Today, to fulfill reader requests, we review a couple of fairly new non-fiction books. Both are tough topics but are worthwhile and thought provoking.
The first is a magnificently ambitious effort by Martin Jacques. It is entitled When China Rules the World (The Penquin Press, 2009). The title in a sense tells the entire story. Mr. Jacques builds a compelling case that given its 20% + savings rate, an incredibly motivated population and workforce, and a government that will move quickly when it needs to, China will be the dominant world economic power in a few decades. Copiously footnoted, it is hard to argue with his logic flow. The flaw to me seems to be that progress will be straight line with no setbacks. He does not seem to understand that, for the time being, China needs to sell to us in the decadent West to keep their boom alive.
Politically, he makes some fascinating arguments that I have never seen before. Forget about China flexing its military might for another 50 years or so, he writes. They have never really even had a Navy which is necessary for any empire. Any territorial expansion that China has made has been in contiguous countries such as Mongolia and Tibet. China moves slowly in ways that we do not understand. He made the point incredibly well with a story about Dick Nixon’s famous visit to China in 1972. Chinese Premiere Zhou Enlai was chatting with Secretary of State Kissinger about the French Revolution. When Kissinger began talking of the consequences of the French upheaval, Zhou Enlai said “It is too early to say.” Can you imagine any Westerner thinking that 180 years was not long enough to gain perspective?
Near the end of the book, Jacques rails about the coming collapse of the US dollar and the rise of China as THE global powerhouse. In one passage, he hits it hard: “The West is habituated to the idea that the world is its world, the international community its community, the international institutions its institutions, the world currency—its currency, and the world’s language—namely English—its language. The assumption has been that the adjective “Western” naturally belongs in front of every important noun. That will no longer be the case. The West will progressively discover, to its acute discomfort, that the world is no longer Western.”
Directionally, he is correct. China will be a major power or maybe THE major power. But there will be bumps in the road along the way that he does not seem willing to recognize. America is down right now but not down for the count yet.
The second book is written by a real gloom and doomer—David M. Walker. It is called Comeback America, (Random House, 2009) Your may see him on CNBC or other business news programming giving ominous, and I hate to say it, accurate warnings about our federal deficits and the financial time bombs that will eventually go off with Social Security and Medicare. Walker was formerly comptroller general of the US and is presently CEO of the Peter G. Peterson Foundation which warns us daily of the unsustainability of our government entitlement programs.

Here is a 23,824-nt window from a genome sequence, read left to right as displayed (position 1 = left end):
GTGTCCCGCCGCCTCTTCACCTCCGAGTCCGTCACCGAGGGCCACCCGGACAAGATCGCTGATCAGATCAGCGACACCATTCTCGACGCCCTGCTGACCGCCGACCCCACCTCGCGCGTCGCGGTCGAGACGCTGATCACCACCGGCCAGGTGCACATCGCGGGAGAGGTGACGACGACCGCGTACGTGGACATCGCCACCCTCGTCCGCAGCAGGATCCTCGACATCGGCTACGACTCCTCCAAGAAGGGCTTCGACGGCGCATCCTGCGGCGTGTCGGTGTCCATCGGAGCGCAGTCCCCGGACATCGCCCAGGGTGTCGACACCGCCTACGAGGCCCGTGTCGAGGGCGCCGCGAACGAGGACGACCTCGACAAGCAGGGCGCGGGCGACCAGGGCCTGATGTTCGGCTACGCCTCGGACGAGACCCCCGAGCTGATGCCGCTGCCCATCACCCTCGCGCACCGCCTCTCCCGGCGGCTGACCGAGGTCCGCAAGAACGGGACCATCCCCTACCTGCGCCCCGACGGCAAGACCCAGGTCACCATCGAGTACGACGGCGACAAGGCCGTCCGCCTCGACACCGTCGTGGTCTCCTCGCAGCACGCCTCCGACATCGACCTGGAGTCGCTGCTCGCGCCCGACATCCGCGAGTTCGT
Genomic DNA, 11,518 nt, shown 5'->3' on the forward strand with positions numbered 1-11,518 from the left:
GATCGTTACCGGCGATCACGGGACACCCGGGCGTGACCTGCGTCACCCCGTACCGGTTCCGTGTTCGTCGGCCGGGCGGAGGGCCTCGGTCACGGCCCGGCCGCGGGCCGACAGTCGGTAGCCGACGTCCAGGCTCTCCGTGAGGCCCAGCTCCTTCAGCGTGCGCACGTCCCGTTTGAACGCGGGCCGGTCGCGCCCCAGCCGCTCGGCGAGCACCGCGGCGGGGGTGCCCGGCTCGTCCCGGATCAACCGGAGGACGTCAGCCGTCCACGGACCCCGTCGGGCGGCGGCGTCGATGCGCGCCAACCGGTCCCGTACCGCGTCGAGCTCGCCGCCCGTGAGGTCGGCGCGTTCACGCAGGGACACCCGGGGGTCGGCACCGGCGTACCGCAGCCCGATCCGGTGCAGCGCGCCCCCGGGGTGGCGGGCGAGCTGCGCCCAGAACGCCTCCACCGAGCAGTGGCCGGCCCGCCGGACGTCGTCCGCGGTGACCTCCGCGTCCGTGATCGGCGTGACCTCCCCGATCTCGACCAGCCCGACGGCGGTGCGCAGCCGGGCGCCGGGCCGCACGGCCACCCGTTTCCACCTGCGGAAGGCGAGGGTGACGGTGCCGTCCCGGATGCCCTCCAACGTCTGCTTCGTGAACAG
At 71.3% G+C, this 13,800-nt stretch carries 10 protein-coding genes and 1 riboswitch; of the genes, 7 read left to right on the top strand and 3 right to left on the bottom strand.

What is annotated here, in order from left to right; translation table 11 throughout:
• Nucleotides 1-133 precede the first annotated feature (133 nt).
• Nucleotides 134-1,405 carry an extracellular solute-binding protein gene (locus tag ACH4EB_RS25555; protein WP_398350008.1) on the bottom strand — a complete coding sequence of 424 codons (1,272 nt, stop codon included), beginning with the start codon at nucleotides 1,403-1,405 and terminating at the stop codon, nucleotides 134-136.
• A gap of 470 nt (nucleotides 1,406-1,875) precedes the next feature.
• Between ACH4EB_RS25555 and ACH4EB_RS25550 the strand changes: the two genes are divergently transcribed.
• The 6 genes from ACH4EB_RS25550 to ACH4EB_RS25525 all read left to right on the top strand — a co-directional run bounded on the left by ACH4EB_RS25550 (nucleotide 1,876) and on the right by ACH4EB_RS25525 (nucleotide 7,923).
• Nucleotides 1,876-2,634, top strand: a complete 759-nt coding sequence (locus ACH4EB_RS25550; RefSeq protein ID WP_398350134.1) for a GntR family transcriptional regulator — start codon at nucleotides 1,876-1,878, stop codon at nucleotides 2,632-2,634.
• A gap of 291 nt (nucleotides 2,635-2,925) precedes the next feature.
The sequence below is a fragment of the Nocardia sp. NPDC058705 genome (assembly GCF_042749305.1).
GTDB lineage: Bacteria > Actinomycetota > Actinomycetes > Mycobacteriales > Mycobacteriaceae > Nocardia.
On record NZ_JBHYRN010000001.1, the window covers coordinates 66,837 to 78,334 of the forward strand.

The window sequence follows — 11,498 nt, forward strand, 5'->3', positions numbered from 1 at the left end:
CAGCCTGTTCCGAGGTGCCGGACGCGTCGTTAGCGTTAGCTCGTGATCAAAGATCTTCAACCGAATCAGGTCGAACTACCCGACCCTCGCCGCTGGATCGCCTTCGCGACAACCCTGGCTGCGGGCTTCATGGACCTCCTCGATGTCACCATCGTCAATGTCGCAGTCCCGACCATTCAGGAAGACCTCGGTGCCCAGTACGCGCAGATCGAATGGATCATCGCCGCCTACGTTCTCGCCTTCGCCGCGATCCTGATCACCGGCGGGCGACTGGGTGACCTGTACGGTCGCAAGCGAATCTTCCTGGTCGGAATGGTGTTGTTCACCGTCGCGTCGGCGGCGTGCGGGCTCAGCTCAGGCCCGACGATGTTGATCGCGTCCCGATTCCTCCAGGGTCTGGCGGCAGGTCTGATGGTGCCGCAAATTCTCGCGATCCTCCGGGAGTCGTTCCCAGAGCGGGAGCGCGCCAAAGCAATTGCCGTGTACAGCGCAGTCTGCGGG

The book was actually a pleasant surprise. While dour and humorless and a bit shrill on TV, he is actually a very engaging writer who makes his case clearly and with a bit of humor. His recommendations are not original but he builds the case for draconian measures to turn America around with more clarity and courage than anyone else that I have read or heard.
The suggested solutions are tough but not wildly extreme. They include: Raise the age for when one can tap into social security, cut Cost of Living Adjustments (COLA) in half for a few years, take Social Security taxes on the first few hundred thousand in income, slash spending in many government programs and cut benefits on Medicare and raise income taxes for just about everyone! It is a bold plan by a bold man. But it is not remotely politically viable.
My opinion is that we will need to get to a crisis a la the current debacle in Greece before politicians on both sides of the aisle get religion and do something meaningful to right the ship. And, sadly, the crisis in Greece and maybe Ireland, Portugal, and Spain to come in the next year or so will make the dollar strengthen as nervous people across the world go to the reserve currency for protection. As a result, we may lose a valuable year or two that we could have spent attacking the looming crisis.
While I clearly do not agree 100% with either book, they are both incredibly thoughtful and thought provoking. China will gain at our expense and the U.S. debt and entitlement bomb will someday detonate. Being aware of these issues can help you personally protect yourself and your family with proper diversification.
If you would like to contact Don Cole directly, you may reach him at firstname.lastname@example.org